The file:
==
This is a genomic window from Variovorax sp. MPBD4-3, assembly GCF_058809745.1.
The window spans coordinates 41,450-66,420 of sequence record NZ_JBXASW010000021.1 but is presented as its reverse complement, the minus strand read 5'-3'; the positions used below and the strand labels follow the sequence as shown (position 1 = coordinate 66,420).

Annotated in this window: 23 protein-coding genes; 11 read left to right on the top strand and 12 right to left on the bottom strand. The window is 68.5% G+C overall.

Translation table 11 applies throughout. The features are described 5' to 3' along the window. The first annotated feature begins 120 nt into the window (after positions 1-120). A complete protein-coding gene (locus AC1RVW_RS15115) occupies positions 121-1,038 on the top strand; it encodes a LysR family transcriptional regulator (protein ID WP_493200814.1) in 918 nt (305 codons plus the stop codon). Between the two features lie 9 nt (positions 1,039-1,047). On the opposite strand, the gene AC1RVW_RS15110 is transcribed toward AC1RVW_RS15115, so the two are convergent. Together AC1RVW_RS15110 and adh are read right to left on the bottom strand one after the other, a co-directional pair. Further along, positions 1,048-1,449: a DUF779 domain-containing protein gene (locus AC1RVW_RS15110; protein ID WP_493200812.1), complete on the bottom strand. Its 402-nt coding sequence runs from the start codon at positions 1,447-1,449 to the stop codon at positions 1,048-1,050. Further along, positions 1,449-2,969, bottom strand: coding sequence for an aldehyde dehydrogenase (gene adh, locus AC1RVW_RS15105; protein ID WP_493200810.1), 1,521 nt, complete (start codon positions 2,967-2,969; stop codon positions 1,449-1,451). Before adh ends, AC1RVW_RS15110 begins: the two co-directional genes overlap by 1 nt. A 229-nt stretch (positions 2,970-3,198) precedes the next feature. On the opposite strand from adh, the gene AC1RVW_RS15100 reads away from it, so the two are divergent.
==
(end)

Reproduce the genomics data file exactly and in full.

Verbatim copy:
This is a genomic window from Variovorax sp. MPBD4-3, assembly GCF_058809745.1.
The window spans coordinates 41,450-66,420 of sequence record NZ_JBXASW010000021.1 but is presented as its reverse complement, the minus strand read 5'-3'; the positions used below and the strand labels follow the sequence as shown (position 1 = coordinate 66,420).

Annotated in this window: 23 protein-coding genes; 11 read left to right on the top strand and 12 right to left on the bottom strand. The window is 68.5% G+C overall.

Translation table 11 applies throughout. The features are described 5' to 3' along the window. The first annotated feature begins 120 nt into the window (after positions 1-120). A complete protein-coding gene (locus AC1RVW_RS15115) occupies positions 121-1,038 on the top strand; it encodes a LysR family transcriptional regulator (protein ID WP_493200814.1) in 918 nt (305 codons plus the stop codon). Between the two features lie 9 nt (positions 1,039-1,047). On the opposite strand, the gene AC1RVW_RS15110 is transcribed toward AC1RVW_RS15115, so the two are convergent. Together AC1RVW_RS15110 and adh are read right to left on the bottom strand one after the other, a co-directional pair. Further along, positions 1,048-1,449: a DUF779 domain-containing protein gene (locus AC1RVW_RS15110; protein ID WP_493200812.1), complete on the bottom strand. Its 402-nt coding sequence runs from the start codon at positions 1,447-1,449 to the stop codon at positions 1,048-1,050. Further along, positions 1,449-2,969, bottom strand: coding sequence for an aldehyde dehydrogenase (gene adh, locus AC1RVW_RS15105; protein ID WP_493200810.1), 1,521 nt, complete (start codon positions 2,967-2,969; stop codon positions 1,449-1,451). Before adh ends, AC1RVW_RS15110 begins: the two co-directional genes overlap by 1 nt. A 229-nt stretch (positions 2,970-3,198) precedes the next feature. On the opposite strand from adh, the gene AC1RVW_RS15100 reads away from it, so the two are divergent.